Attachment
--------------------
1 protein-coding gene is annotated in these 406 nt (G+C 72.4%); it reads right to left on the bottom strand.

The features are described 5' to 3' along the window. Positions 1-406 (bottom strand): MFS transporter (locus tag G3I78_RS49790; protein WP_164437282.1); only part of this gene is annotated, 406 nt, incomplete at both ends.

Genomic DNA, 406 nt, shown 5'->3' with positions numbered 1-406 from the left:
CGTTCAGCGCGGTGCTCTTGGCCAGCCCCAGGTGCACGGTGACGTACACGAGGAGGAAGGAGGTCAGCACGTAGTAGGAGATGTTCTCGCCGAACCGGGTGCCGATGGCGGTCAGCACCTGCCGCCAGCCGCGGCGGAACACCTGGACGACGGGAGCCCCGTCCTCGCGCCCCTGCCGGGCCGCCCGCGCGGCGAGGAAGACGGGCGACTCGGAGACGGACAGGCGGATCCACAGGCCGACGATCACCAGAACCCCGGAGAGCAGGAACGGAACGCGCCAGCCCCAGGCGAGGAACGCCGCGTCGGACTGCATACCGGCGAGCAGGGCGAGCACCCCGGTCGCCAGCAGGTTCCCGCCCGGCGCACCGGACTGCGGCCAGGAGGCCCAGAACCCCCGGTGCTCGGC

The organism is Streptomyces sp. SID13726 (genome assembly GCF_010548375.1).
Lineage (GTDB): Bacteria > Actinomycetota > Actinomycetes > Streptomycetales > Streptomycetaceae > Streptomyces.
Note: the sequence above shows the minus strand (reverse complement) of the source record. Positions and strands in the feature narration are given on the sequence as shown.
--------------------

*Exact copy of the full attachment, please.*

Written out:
1 protein-coding gene is annotated in these 406 nt (G+C 72.4%); it reads right to left on the bottom strand.

The features are described 5' to 3' along the window. Positions 1-406 (bottom strand): MFS transporter (locus tag G3I78_RS49790; protein WP_164437282.1); only part of this gene is annotated, 406 nt, incomplete at both ends.

Genomic DNA, 406 nt, shown 5'->3' with positions numbered 1-406 from the left:
CGTTCAGCGCGGTGCTCTTGGCCAGCCCCAGGTGCACGGTGACGTACACGAGGAGGAAGGAGGTCAGCACGTAGTAGGAGATGTTCTCGCCGAACCGGGTGCCGATGGCGGTCAGCACCTGCCGCCAGCCGCGGCGGAACACCTGGACGACGGGAGCCCCGTCCTCGCGCCCCTGCCGGGCCGCCCGCGCGGCGAGGAAGACGGGCGACTCGGAGACGGACAGGCGGATCCACAGGCCGACGATCACCAGAACCCCGGAGAGCAGGAACGGAACGCGCCAGCCCCAGGCGAGGAACGCCGCGTCGGACTGCATACCGGCGAGCAGGGCGAGCACCCCGGTCGCCAGCAGGTTCCCGCCCGGCGCACCGGACTGCGGCCAGGAGGCCCAGAACCCCCGGTGCTCGGC

The organism is Streptomyces sp. SID13726 (genome assembly GCF_010548375.1).
Lineage (GTDB): Bacteria > Actinomycetota > Actinomycetes > Streptomycetales > Streptomycetaceae > Streptomyces.
Note: the sequence above shows the minus strand (reverse complement) of the source record. Positions and strands in the feature narration are given on the sequence as shown.